The iPhone supports Wi-Fi 802.11b/g, USB v2.0 and of course Bluetooth v2.0. The Bluetooth functionality doesn't include the A2DP profile for listening music on stereo headphones and, what is more, it can only be used to connect to a wireless headset. That's odd! It means that you cannot, by any means, exchange data with other Bluetooth enabled devices. This is a decision beyond our understanding, given the huge popularity of Bluetooth file transferring nowadays. Maybe Apple are trying to tell the world something and we're sure they have serious reasons for such a decision, but we would like to know what they are.
The iTunes interface for syncing the iPhone is much like the one for iPod, but comes with more options. Also much like an iPod, the iPhone appears as a removable drive on the computer and can be used as a mass storage device - the files you upload however will not be accessible from within the iPhone.
The Safari web browser is probably the best mobile browser we've seen on a mobile phone. First of all, it's fast and pages look very nice in landscape mode. You can zoom by just double tapping on a picture or a text column and then pan with your finger to navigate the page. Double tapping on an already zoomed object zooms out and shows you the whole page in full size. By the way, full-size pages reveal their whole layout but the text and pictures are microscopic. The aforementioned double tapping however is enough to get a detailed look at the desired section.
So what does the iPhone offer in terms of additional applications? Actually a pretty common set of functions plus iTunes, iPod, and the, no longer unique, YouTube client. You also have Weather, Stocks, Maps and Notes.
The personal data management applications include the Calculator, which is nothing special, as well as the slightly more elaborate Clock. It includes World Clock, Alarm, Stopwatch and Timer, which are all very effective and easy to use. The World Clock, as you can imagine, allows you to track the time in multiple time zones, the Stopwatch is a regular one, with a lap function, and the Alarm can be set to multiple, user-defined alarm times. The Calendar is a reliable application with solid performance. It has great layout and interface and makes good use of the screen real estate and you can synchronize it with your personal computer through iTunes. Some people may find the Notes application useful, others not, but in general this feature is pretty much OK. You can write notes, with a cool handwriting-like style, on what appears to be a yellow notepad. Text input with the virtual keyboard is a pickle though. Unfortunately, those notes don't get synchronized via iTunes.
The YouTube client allows users to browse a special version of the YouTube website and watch the videos there. Since the iPhone does not support Flash video, all video clips are re-encoded from Flash to H.264 video for streaming. However, the YouTube application allows you to fully appreciate the supreme video quality which the iPhone offers. Really, the quality is simply outstanding, so don't hesitate to try it.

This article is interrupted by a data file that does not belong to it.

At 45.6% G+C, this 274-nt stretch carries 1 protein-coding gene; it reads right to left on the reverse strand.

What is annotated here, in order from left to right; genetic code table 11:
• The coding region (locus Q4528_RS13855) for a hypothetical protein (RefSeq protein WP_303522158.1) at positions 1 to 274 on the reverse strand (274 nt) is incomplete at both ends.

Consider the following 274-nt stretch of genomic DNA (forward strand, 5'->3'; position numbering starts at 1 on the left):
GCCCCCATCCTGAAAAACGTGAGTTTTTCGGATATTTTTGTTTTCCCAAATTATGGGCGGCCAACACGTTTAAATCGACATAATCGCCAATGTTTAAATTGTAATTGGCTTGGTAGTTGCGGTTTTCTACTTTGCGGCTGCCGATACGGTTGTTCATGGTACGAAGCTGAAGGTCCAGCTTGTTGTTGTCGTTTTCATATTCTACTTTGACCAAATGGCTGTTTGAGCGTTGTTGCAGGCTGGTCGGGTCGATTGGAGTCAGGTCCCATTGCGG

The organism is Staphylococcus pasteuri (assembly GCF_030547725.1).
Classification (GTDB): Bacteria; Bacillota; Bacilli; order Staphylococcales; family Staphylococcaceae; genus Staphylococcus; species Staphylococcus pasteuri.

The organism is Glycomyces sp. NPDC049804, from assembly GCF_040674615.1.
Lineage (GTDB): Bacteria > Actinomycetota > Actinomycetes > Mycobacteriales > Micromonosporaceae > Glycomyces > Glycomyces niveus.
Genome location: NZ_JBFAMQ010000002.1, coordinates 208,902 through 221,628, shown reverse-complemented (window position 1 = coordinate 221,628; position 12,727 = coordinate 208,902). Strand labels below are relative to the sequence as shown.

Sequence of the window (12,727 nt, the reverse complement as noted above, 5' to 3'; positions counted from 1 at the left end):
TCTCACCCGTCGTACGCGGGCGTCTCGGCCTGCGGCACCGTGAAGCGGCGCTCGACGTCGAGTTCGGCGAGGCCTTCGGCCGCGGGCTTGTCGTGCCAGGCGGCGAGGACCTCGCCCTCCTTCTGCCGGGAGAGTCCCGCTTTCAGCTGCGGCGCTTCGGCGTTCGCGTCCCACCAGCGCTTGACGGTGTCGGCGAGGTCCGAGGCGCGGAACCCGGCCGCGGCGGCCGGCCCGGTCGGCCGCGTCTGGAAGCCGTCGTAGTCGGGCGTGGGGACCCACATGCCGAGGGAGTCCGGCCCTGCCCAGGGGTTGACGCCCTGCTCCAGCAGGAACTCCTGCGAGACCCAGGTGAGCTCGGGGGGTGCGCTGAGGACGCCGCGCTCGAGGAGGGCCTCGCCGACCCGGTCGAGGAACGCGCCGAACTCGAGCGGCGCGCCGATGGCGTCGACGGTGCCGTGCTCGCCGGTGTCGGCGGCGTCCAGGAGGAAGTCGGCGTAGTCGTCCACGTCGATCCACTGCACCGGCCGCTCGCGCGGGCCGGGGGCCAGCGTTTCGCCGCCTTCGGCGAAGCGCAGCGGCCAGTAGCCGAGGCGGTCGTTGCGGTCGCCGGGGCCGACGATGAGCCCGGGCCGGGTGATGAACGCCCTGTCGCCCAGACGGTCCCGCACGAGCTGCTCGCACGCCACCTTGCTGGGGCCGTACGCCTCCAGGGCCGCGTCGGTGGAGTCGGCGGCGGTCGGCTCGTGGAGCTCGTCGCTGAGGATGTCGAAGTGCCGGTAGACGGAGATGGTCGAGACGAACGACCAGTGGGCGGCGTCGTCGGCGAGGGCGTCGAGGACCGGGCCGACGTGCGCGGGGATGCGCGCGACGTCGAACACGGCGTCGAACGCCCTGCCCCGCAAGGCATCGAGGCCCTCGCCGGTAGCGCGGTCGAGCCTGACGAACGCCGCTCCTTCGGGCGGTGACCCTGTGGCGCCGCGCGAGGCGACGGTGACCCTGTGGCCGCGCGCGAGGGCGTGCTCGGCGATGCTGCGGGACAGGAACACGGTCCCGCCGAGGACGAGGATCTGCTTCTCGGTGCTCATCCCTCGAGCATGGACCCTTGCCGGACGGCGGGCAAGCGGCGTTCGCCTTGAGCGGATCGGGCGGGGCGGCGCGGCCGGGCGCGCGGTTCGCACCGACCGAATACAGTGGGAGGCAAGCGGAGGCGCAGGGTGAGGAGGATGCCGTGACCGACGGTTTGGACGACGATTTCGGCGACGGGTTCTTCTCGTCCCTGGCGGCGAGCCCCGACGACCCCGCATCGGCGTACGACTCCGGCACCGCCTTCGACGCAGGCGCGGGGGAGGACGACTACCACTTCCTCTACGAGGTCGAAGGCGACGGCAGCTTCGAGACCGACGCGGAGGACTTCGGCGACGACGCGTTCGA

The Maps application features real maps provided by Google. The iPhone doesn't have a built-in GPS receiver, but the Maps are actually pretty accurate and can show you the desired route between user-defined points with turn-by-turn directions.
|The iPhone supports Wi-Fi 802.11b/g, USB v2.0 and of course Bluetooth v2.0. The Bluetooth functionality doesn't include the A2DP profile for listening music on stereo headphones and, what is more, it can only be used to connect to a wireless headset. That's odd! It means that you cannot, by any means, exchange data with other Bluetooth enabled devices.|
The application even allows searching for places of interest or other notable places in your vicinity - for example you can use it to find a nearby museum and then have a sushi snack in one of the listed Japanese joints locally.
Furthermore Maps allows you to plan travel routes by giving you detailed information about traffic and even plans all the available routes for you to choose. The ones marked with green are usually the better ones.
The Stocks application lets you track the movement of your preferred stocks on the market, while the Weather is an application that shows you the weather in all of your favorite cities divided in tabs.
Technically, the iPhone has support for Word, Excel, and PDF documents but only in read-only mode. And the only way to transfer documents to the iPhone is mailing them to yourself. The iPhone doesn't have an IM application either.
As for native third-party applications, there is no official support for them. As Steve Jobs, the Apple CEO announced, a SDK will be freely available somewhere around February 2007. For now developers are welcomed to work on web-based applications and games (no Flash or Java, remember!). It seems however that Apple doesn't have the final word on that matter though. As it turned out the unlocked iPhones that have been spreading like a wild fire also allow installing third-party native applications too. And the mobile community is wasting no time and is developing new applications at a fast pace.
So let's sum it up. The iPhone doesn't claim to be the best phone ever. It's above average, but it has a long list of drawbacks. It's not a business phone either, so don't confuse it with one. And it's most definitely the best iPod ever. However we find that the description that suites the iPhone best is "a dedicated entertainment multimedia mobile device". If you're keen on browsing, listening to music and consuming multimedia content, this handset is, without a doubt, the top performer in its class. Every process is maximum simplified and as fun as possible. It almost feels like a game. And it's a pretty darn good one, too. Well, time to say goodbye to this much-coveted device - we are looking forward to seeing it hit the European market in the end of the 2007.